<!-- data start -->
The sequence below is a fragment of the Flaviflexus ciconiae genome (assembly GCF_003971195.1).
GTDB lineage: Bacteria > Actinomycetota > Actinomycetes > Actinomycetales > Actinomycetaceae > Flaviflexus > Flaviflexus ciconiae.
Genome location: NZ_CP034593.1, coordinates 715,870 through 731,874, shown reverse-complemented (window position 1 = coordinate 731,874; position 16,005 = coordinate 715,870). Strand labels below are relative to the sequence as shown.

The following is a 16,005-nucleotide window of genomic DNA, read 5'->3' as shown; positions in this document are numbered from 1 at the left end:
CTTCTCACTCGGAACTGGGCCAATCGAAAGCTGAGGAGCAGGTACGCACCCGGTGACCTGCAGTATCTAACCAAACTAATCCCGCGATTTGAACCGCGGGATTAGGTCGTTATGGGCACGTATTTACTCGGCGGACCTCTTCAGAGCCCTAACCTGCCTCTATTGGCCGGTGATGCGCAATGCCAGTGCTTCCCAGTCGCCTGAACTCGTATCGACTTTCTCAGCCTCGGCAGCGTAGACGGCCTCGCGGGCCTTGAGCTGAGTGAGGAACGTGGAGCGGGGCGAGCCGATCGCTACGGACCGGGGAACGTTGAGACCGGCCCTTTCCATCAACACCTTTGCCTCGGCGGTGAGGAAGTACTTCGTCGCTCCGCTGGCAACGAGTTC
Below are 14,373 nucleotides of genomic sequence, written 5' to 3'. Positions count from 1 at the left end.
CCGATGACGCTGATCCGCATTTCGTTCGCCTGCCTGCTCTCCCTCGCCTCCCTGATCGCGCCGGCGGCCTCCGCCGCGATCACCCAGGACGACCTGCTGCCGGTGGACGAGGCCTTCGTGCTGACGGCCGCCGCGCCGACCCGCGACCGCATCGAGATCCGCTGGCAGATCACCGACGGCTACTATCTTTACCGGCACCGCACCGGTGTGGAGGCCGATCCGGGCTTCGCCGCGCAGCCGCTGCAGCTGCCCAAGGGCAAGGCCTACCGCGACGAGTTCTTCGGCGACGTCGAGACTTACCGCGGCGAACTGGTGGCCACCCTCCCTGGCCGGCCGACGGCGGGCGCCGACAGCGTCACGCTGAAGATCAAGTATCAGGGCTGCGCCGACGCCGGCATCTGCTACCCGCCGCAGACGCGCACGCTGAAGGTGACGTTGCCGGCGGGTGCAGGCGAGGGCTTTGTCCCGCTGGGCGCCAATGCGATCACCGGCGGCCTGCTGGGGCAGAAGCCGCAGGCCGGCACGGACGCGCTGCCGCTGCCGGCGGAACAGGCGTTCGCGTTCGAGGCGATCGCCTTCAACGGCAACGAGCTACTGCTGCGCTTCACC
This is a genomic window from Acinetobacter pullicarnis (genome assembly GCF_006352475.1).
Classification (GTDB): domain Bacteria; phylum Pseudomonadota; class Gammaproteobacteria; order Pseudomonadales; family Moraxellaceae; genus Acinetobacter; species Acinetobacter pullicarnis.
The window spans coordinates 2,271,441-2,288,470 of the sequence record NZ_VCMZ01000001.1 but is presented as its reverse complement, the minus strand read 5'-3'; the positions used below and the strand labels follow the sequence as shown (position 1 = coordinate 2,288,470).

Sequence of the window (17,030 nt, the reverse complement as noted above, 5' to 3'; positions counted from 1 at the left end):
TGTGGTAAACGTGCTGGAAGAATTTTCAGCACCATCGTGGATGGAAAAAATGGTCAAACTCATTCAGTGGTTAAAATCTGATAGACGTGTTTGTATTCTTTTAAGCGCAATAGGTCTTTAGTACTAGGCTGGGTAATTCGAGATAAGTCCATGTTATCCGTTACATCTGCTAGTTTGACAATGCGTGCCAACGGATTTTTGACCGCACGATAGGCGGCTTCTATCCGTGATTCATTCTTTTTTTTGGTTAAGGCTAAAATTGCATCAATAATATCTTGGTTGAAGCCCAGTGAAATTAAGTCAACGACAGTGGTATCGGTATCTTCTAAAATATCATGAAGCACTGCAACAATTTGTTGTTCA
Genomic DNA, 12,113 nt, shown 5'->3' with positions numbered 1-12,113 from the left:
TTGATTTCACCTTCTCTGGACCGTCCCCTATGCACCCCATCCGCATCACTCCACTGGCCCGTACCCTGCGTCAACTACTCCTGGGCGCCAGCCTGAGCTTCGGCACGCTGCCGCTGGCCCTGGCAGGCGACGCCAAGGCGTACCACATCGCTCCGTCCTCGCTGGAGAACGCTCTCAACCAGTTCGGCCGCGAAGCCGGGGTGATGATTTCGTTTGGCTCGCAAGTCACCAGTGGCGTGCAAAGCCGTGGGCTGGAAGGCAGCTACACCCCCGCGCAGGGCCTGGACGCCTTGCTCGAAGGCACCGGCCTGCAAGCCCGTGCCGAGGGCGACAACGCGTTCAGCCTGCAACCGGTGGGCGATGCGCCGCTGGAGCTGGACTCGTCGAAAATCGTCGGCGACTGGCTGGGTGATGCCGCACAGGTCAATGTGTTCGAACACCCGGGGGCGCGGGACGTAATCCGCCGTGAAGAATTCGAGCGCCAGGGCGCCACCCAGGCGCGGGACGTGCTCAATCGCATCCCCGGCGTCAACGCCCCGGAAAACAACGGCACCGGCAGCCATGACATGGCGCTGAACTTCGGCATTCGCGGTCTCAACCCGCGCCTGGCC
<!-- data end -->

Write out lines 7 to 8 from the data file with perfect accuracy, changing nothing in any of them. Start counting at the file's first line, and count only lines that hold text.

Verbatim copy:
CCGATGACGCTGATCCGCATTTCGTTCGCCTGCCTGCTCTCCCTCGCCTCCCTGATCGCGCCGGCGGCCTCCGCCGCGATCACCCAGGACGACCTGCTGCCGGTGGACGAGGCCTTCGTGCTGACGGCCGCCGCGCCGACCCGCGACCGCATCGAGATCCGCTGGCAGATCACCGACGGCTACTATCTTTACCGGCACCGCACCGGTGTGGAGGCCGATCCGGGCTTCGCCGCGCAGCCGCTGCAGCTGCCCAAGGGCAAGGCCTACCGCGACGAGTTCTTCGGCGACGTCGAGACTTACCGCGGCGAACTGGTGGCCACCCTCCCTGGCCGGCCGACGGCGGGCGCCGACAGCGTCACGCTGAAGATCAAGTATCAGGGCTGCGCCGACGCCGGCATCTGCTACCCGCCGCAGACGCGCACGCTGAAGGTGACGTTGCCGGCGGGTGCAGGCGAGGGCTTTGTCCCGCTGGGCGCCAATGCGATCACCGGCGGCCTGCTGGGGCAGAAGCCGCAGGCCGGCACGGACGCGCTGCCGCTGCCGGCGGAACAGGCGTTCGCGTTCGAGGCGATCGCCTTCAACGGCAACGAGCTACTGCTGCGCTTCACC
This is a genomic window from Acinetobacter pullicarnis (genome assembly GCF_006352475.1).